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September 25, 2021

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Lawmakers explore ways to fuel the Nevada’s highway fund

Tesla Supercharge Station at the LINQ High Roller

Wade Vandervort

Tesla vehicles are parked at a new Tesla Supercharger station next to the LINQ High Roller on Tuesday, July 23, 2019.

As Nevada continues to push a green-energy agenda and looks forward to the rise of electric vehicles and the demise of inefficient engines powered by fossil fuels, it’s also being forced to rethink how to pay for constructing new highways and maintaining those already existing.

A chunk of Nevada’s highway budget is funded through a state tax collected on every gallon of gasoline sold. But as more and more gas-guzzling cars are replaced by fuel-efficient cars and electric vehicles, less and less money is being collected via the gas tax.

Preliminary discussions on how to get ahead of the problem have already begun among some state lawmakers. And while State Sen. Chris Brooks, D-Las Vegas, says newer vehicles running with much better fuel-efficiency is a big factor in the state collecting fewer gasoline tax dollars, electric cars also are playing a role.

“While electric vehicles are a really tiny, tiny part of that problem, they will become a much larger part of that problem if we don’t address it early on,” said Brooks, who serves as vice chair of the interim Legislative Commission on Energy and also sits on a work group tasked by Legislature to investigate funding issues around electric vehicles.

The state levies different taxes at the point of purchase for gasoline. Combined those gas taxes total around 18.5 cents a gallon, not including any county or federal levies.

Around 17.7 cents per gallon from the state’s levy goes into the state highway fund for numerous projects, including construction and maintenance.

Through the years, though, while the number of drivers and vehicles have increased, the amount of money drivers were paying out on average in gasoline taxes to the highway fund has decreased.

For example, in 2008, there were 1.72 million licensed drivers in Nevada, and the state collected $197.6 million for the highway fund from gas taxes. In 2018, there were 1.94 million licensed drivers in the state, with $210.6 million put into the highway fund from gas taxes.

Of course, not every driver pays the same amount in gasoline taxes, nor do Nevada drivers pay 100% of the state gas taxes. But in 2008 the state collected $114.90 per Nevada driver, about $6.30 per driver more than the average in 2018.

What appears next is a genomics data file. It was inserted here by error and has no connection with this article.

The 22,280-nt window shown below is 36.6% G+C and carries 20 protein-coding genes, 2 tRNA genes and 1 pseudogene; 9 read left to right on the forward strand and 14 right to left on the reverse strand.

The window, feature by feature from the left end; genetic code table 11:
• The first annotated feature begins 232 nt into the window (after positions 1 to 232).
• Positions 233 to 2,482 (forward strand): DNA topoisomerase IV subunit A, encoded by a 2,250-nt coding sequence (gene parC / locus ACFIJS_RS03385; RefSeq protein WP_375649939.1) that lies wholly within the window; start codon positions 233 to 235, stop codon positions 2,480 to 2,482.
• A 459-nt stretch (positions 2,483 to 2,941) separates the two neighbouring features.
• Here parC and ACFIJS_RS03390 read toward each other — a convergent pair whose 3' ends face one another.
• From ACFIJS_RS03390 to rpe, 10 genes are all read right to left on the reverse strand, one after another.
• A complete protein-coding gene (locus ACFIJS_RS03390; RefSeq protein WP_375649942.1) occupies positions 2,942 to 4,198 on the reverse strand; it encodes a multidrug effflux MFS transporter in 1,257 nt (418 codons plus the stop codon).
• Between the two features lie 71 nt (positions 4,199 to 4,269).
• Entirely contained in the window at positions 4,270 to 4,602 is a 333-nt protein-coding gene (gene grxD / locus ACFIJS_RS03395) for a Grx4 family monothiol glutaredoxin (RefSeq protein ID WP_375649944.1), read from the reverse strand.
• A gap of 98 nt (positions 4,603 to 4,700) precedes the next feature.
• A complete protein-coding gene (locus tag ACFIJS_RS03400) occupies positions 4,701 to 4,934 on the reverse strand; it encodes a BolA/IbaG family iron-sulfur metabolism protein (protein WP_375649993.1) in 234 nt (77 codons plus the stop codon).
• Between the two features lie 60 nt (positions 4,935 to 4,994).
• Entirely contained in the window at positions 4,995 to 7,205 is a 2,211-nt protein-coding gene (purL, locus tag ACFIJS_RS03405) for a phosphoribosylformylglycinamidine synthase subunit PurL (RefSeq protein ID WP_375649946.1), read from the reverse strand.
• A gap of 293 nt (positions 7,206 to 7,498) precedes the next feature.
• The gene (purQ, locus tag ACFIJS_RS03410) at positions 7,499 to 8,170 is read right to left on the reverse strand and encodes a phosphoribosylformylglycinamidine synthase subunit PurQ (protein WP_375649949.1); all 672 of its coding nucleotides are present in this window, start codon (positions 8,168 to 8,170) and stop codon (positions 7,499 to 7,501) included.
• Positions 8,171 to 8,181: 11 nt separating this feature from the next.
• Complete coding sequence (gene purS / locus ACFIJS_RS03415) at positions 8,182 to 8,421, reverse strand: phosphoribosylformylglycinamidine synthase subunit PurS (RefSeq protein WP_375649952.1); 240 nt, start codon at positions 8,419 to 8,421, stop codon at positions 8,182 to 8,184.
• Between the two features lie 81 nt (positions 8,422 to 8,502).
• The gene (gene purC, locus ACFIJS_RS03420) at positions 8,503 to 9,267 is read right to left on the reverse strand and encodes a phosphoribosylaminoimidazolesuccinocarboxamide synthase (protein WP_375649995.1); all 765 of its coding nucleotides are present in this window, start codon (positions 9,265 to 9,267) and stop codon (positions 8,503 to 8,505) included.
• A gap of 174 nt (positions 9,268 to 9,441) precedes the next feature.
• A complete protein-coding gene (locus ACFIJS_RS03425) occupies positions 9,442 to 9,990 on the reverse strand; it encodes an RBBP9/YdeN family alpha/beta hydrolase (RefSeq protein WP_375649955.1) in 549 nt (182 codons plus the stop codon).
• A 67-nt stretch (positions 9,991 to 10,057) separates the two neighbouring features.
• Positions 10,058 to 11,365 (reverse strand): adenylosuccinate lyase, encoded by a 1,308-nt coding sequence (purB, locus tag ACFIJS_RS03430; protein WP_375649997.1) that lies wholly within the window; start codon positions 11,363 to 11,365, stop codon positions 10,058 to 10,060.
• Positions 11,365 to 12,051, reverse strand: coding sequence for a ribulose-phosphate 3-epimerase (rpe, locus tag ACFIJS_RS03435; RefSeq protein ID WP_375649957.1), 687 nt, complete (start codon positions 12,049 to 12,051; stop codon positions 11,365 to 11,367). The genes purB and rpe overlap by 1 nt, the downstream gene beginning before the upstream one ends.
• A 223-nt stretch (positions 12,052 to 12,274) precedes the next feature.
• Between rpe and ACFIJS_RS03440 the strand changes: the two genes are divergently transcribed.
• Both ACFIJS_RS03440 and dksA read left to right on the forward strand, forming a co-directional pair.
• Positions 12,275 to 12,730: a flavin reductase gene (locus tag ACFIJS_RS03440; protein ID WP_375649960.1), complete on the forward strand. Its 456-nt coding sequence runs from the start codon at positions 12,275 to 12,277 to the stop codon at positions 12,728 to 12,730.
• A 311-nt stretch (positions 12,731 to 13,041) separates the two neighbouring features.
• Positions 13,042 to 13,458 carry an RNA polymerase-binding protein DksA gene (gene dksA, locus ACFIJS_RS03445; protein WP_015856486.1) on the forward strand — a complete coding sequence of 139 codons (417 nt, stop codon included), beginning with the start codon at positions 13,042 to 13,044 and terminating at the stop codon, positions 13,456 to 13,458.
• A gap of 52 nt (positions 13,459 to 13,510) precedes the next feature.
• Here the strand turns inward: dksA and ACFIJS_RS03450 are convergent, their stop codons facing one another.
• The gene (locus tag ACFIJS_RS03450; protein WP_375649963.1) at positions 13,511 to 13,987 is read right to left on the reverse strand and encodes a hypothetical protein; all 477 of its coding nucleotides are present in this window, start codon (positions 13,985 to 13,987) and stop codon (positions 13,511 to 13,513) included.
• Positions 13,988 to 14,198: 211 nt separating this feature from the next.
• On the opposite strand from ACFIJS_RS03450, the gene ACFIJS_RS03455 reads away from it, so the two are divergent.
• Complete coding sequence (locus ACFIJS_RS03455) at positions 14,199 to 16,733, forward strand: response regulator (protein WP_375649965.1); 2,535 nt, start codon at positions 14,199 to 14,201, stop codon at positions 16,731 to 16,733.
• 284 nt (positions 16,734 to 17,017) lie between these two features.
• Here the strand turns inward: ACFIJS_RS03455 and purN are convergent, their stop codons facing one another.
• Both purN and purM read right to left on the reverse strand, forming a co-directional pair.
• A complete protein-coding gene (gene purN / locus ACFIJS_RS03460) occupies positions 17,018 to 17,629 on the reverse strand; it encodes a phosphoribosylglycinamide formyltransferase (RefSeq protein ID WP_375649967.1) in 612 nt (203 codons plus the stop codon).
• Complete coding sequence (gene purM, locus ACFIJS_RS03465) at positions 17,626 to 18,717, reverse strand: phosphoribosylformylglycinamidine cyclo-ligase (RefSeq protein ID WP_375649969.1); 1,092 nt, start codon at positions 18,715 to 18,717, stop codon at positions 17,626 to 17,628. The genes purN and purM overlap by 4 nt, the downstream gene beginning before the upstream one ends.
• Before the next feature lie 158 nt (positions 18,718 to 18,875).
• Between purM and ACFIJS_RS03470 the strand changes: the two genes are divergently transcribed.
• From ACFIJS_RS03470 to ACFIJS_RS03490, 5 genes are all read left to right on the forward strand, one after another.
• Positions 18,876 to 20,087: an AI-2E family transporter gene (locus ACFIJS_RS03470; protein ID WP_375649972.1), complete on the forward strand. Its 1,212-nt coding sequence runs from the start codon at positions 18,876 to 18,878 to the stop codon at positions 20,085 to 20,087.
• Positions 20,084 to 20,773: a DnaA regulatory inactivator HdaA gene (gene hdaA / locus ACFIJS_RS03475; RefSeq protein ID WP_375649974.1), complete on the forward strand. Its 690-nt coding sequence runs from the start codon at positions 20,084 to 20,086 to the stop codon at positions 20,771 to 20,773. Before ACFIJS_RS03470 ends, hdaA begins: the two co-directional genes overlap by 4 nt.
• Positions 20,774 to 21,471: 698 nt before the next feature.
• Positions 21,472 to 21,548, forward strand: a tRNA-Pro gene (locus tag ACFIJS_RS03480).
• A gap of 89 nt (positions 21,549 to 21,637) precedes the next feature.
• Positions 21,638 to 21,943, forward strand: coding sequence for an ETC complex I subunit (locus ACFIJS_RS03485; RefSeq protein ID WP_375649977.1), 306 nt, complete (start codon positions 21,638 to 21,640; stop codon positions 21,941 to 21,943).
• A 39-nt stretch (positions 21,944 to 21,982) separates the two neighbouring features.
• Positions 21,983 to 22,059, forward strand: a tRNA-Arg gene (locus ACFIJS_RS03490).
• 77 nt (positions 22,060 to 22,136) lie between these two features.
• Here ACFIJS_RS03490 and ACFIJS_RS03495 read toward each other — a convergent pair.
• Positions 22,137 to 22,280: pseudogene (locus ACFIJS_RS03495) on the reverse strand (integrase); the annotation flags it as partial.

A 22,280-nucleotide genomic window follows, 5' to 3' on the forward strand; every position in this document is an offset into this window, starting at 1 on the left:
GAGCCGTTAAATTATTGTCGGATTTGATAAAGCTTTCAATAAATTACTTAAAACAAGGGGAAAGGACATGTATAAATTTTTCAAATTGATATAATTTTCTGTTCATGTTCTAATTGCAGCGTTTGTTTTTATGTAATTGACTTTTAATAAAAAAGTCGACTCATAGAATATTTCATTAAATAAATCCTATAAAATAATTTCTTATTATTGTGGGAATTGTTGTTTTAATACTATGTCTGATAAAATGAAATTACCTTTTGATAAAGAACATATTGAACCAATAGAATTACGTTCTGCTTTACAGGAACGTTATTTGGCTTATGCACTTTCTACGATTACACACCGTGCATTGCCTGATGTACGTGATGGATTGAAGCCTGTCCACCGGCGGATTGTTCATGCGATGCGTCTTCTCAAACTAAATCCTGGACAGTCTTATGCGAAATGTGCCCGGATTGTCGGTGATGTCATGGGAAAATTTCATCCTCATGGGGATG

The Nevada Department of Transportation estimated the annual miles traveled on the state’s highways in 2004 was 20.5 billion. In 2018, that number was 27.5 billion.

Brooks outlined some hypothetical solutions to keeping the highway fund solvent. One, which has been discussed in other states, is shifting the tax from point-of-purchase at a gas station to a tax per mile on vehicle travel.

Brooks’ idea, he said, is to look at the vehicle miles traveled in electric cars, and compare them to the miles per gallon energy equivalent, a comparison detailing the amount of, in this case, an electric energy equivalent to a gallon of gasoline.

“That is, I think, the best model, but we have to look at indexing it for a changing transportation budget and indexing it for inflation, which we’ve never done at the state level,” Brooks said.

No state has instituted a vehicle miles traveled, or a VMT, tax across the board, though Oregon has a voluntary program in which 5,000 drivers pay a tax of 1.5 cents for each mile driven and are issued gas tax refunds. Illinois has a voluntary VMT tax program for commercial trucks.

A VMT tax on all vehicles — gasoline-powered and electrical — would address a problem identified by two faculty members at University of California, Berkeley.

In a paper published by Berkeley’s Energy Institute at Haas, Lucas Davis and James Sallee argue that gasoline tax has become a regressive tax. They argue that people with higher incomes are more likely to be able to afford electric cars, leaving poorer people to pay the gasoline taxes.

There was an effort in the 2019 Nevada Legislature, introduced by Senate Minority Leader James Settlemeyer, R-Minden, that would have instituted point-of-purchase tax at electric charging stations.

“How can that be done and make it rational?” Settlemeyer said in introducing his bill. “The idea of having drivers pay at a pump for electricity and adding a 10 percent surcharge was the result.”

The Senate Committee on Growth and Infrastructure gave the bill one hearing, then effectively killed it by taking no further action on it.

Brooks said that having different taxing systems for electric and gasoline cars could discourage the adoption of electric cars. He’s in favor of an overall change to the system. He said he was expecting some of the proposals to come out of the Energy Commission to deal with the issue.

“I think that anything that addresses just electric vehicles is just a Band-Aid and does almost nothing to solve them problem,” Brooks said. “We need a structural overhaul of the highway fund funding mechanism, otherwise we’re just going to (pick) something that arbitrarily taxes one type of vehicle differently than how we tax the other types of vehicles.”